I would call this book Writing for children and Teenagers and just about anyone.
When you browse through this book as a book reviewer should, you come across the 10 commandments for writers somewhere at the end. Rings of a blog post. In fact, this entire book feels like reading a blog on writing. Although it is dedicated to writing for the juvenile audience, a large part of the book is about the process of writing in general.
The examples Lee Wyndham uses are a far, far cry from contemporary children’s writing. Does Black Beauty ring a bell or Heidi? (though I must say I love Heidi). You would probably need a revised edition with Potterama to enlighten you about writing for young children and young adults today.
Lyndham is in control of her subject (strangely I couldn’t find her in a Wiki entry). She is the author of nearly 50 books, 200 short stories, many articles in magazines. She has taught writing for children and teenagers. She writes from another day and age-the age of typewriter ribbons and carbon paper but as you go through the book you realize that what an author needs is not really intelligent software like Scrivener.
You need an organized mind.
And we are talking about a seriously organized writer here.
This is a writer who believes in The Work Book. One way of completing work is setting out your own deadlines (you can note down when you start a work and when you finish). Think Chapter, she says. She prophetically mentions the 2000 words per day challenge.
Isn’t that what NaNoWrimo is about? Getting the words on the page and being organized on a daily basis. You go for work every day, you meet targets every day, you walk the dog every day, then why not write 2000 words a day?
She makes the challenge much easier by focusing on the chapter. Writing twenty chapters is easier than forging an excruciating 50,000 words.
Writing for children and teenagers
If you like guidelines, here are some good ones:
- One rule I think works is Don’t write Down. Never underestimate your young audience. If you don’t want to underestimate them, you must know them. How much do you know about children? Do you spend time with them or read a bit of child psychology?
- Being age-specific when you write is also important. So what you write for a six year old will not work for a 13 year old. A 13 year old needs more drama and action while an older teen would need a stronger plot, sub plots and characterization. A toddler can only handle a single plot.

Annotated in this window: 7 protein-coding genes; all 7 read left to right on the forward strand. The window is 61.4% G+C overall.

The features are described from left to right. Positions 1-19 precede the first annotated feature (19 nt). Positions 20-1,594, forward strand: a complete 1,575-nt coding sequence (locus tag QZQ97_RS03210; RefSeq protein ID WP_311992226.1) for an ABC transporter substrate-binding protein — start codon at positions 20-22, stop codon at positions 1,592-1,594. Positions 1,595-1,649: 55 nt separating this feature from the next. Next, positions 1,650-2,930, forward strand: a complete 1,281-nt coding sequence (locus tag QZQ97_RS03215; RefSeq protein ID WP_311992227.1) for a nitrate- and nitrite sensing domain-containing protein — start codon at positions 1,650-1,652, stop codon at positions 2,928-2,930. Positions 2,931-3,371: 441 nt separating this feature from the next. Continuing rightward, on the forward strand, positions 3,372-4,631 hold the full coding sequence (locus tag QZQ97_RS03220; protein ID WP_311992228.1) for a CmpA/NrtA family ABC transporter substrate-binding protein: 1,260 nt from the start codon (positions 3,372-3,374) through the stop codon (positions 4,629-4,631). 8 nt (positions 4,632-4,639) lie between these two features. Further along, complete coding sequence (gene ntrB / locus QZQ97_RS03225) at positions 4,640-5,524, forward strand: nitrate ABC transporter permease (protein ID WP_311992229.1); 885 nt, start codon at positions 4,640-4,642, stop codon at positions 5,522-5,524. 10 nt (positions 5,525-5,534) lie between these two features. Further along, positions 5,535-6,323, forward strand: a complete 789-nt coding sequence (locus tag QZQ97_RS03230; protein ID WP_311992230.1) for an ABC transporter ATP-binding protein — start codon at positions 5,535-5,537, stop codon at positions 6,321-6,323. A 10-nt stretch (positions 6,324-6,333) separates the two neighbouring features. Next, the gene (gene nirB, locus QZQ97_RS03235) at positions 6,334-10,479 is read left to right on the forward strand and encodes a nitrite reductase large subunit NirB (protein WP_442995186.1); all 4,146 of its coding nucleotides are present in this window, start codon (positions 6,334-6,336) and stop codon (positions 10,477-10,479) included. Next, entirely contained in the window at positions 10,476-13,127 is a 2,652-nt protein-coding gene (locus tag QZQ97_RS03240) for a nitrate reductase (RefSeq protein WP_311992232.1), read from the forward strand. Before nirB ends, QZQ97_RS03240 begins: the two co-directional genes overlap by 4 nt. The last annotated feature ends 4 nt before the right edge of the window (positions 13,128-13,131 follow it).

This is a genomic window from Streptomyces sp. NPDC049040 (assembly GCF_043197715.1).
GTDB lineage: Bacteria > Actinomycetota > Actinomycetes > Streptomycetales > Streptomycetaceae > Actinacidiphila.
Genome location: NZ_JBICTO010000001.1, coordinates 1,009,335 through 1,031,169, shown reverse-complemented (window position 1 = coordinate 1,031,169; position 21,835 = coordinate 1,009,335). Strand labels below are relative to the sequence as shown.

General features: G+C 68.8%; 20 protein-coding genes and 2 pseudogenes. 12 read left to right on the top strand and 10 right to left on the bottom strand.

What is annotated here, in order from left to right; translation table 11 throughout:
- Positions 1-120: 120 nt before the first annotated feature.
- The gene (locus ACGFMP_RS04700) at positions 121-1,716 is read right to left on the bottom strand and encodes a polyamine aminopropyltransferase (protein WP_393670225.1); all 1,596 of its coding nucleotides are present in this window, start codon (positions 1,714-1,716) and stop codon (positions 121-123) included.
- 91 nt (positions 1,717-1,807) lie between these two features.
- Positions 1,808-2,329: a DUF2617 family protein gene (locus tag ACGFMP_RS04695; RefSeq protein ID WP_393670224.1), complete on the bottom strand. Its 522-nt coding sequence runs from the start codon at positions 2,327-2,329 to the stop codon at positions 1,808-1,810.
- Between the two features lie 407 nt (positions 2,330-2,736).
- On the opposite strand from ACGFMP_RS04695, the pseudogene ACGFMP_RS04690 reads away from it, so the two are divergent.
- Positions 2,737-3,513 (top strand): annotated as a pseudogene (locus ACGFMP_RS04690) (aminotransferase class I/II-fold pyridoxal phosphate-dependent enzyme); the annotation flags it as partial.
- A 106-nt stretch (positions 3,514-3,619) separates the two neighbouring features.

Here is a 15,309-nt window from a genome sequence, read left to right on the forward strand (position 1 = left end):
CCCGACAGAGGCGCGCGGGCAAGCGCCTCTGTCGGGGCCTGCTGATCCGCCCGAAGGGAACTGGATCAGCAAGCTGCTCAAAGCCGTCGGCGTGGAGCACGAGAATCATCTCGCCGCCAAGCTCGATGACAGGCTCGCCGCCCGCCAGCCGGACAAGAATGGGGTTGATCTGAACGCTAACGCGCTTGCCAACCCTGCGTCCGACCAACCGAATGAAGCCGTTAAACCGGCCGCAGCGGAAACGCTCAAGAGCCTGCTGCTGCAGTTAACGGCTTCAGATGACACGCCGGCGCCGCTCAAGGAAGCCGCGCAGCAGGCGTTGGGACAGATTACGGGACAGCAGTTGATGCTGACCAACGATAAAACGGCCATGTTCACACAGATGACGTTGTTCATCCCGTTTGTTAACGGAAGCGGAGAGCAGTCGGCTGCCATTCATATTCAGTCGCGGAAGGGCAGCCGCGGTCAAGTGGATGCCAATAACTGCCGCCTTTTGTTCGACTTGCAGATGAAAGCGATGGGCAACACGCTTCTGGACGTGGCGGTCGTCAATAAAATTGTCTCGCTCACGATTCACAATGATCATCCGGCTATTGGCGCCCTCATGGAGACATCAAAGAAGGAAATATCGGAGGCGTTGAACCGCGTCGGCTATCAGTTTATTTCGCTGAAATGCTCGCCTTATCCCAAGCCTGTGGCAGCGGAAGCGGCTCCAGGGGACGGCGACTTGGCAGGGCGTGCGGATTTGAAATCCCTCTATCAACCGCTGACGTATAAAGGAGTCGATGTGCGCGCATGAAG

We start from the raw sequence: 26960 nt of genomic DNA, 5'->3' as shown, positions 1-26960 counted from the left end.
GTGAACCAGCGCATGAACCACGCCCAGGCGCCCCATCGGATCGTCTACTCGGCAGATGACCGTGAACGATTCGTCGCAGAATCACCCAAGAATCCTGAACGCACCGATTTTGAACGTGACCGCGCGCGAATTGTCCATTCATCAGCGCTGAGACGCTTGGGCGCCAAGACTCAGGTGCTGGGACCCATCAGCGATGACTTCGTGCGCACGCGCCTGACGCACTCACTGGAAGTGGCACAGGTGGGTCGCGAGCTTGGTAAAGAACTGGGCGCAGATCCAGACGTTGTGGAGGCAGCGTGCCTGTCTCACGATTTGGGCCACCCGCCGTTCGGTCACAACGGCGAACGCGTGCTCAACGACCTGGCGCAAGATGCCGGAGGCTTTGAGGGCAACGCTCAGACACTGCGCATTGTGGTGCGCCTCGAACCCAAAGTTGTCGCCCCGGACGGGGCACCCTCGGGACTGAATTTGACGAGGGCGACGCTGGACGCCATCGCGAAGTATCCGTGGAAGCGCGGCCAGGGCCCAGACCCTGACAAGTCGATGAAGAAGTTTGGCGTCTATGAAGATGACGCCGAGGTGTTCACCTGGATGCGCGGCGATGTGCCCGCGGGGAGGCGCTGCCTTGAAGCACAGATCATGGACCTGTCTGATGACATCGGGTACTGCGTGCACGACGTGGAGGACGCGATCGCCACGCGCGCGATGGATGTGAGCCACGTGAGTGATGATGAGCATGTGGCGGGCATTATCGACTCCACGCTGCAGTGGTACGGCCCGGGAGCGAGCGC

- Even vocabulary matters. Use vocabulary that fits into a prescribed word list, especially for younger children.
- Sensory feelings are very important in a children’s book as children are new to the world and feel everything with a freshness that we can not even remember.
- Themes are relevant- though this book is outdated in many ways, its relevance lies in the fact that it throws up many questions. What kind of ideas would work today? What do kids relate to in different parts of the world? The editor never knows what will work until she sees it.
- Do you need to be an illustrator to write a children’s book? Well, no and it would be prudent not to send your amateur art work to accompany your story as that could actually spoil the chances of your story getting accepted.
Wyndham has thought things through- I wondered what she would do if she had access to the technology we have today. Every idea is noted. Every characterization is jotted down. The world is a potential story minefield and she believes in using everything.
Have you ever wondered about how much you give away while doing social media? How little you store? Writers have to hold on to so much if they must produce anything remotely plot-worthy.
Hold on to this thought until we revisit this book with a Plot Recipe in Part 2 of this review.